Imari Nabeshima Pottery Museum in Imari

Imari Nabeshima Pottery Museum

If you're a fan of Japanese pottery, then the Imari Nabeshima Pottery Museum is a must-visit destination. Located in Imari city of Saga, Japan, the museum houses an impressive collection of Nabeshima porcelain, a type of Japanese porcelain that was produced exclusively for the Nabeshima family during the Edo period.

The museum is located at approximately 33.2697° N, 129.8807° E.

History of Imari Nabeshima Pottery

The Imari Nabeshima Pottery has a rich history dating back to the 17th century. The Nabeshima family, who ruled the Saga domain at the time, commissioned the production of porcelain exclusively for their household and for diplomatic gifts to the Tokugawa shogunate.

The porcelain was made in the town of Imari, which was famous for its pottery production. The Nabeshima family employed skilled artisans and craftsmen to produce the highest quality porcelain, which was known for its delicate and intricate designs.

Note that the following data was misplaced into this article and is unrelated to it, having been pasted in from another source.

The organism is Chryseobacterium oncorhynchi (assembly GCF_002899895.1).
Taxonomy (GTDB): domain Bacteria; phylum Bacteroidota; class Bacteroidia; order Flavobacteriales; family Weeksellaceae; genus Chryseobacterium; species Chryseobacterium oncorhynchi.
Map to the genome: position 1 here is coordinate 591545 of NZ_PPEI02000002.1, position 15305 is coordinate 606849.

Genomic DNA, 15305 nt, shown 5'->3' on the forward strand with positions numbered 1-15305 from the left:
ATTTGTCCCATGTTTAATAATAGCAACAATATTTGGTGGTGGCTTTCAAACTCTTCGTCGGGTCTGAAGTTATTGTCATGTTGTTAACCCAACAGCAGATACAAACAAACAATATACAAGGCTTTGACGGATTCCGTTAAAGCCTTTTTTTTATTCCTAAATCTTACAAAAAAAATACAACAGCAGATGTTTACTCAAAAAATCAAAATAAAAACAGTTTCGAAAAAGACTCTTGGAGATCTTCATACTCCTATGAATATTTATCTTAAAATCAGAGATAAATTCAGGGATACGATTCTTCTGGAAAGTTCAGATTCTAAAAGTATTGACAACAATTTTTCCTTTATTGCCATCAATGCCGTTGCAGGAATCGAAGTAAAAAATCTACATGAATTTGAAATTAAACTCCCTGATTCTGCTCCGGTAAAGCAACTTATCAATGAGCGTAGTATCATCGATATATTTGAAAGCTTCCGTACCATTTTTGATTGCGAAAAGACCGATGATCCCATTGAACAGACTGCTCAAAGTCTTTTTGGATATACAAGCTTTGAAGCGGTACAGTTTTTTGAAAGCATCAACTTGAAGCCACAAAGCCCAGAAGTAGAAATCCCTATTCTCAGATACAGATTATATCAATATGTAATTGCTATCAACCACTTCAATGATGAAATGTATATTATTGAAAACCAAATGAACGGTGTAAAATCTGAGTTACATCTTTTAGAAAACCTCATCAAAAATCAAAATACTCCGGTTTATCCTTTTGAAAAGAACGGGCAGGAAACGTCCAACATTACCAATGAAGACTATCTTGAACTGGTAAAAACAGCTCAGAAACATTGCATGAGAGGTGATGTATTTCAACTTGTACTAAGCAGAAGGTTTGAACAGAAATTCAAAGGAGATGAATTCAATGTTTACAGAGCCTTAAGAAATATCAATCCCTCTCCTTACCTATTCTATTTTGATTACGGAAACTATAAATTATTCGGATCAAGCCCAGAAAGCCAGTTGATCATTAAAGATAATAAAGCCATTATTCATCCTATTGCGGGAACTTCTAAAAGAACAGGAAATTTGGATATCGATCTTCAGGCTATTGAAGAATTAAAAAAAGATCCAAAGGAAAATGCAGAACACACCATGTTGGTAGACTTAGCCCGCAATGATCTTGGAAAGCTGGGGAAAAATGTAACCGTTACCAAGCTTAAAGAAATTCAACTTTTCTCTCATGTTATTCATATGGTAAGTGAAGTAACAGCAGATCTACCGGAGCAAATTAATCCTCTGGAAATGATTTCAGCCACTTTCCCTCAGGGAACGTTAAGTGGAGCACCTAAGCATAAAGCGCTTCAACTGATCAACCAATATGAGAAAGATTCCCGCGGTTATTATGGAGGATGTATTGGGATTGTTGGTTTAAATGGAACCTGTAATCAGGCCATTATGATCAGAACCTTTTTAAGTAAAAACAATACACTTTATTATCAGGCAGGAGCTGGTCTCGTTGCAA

The Museum

The Imari Nabeshima Pottery Museum was opened in 1978 to showcase the history and beauty of Nabeshima porcelain. The museum is housed in a traditional Japanese building and features a collection of over 5,000 pieces of porcelain.

The exhibits are arranged chronologically, allowing visitors to see the evolution of Nabeshima porcelain over time. The museum also has a section dedicated to the production process, where visitors can learn about the techniques used to make the porcelain.

Visiting the Museum

The Imari Nabeshima Pottery Museum is open every day except Mondays from 9am to 4:30pm. Admission is 500 yen for adults and 250 yen for children. Guided tours are available in English and Japanese.

If you're interested in purchasing Nabeshima porcelain, the museum has a gift shop where you can buy authentic pieces made by local artisans.


The Imari Nabeshima Pottery Museum is a fascinating destination for anyone interested in Japanese history and culture. The collection of porcelain is truly impressive, and the museum provides a unique opportunity to learn about the production process and the history of Nabeshima porcelain.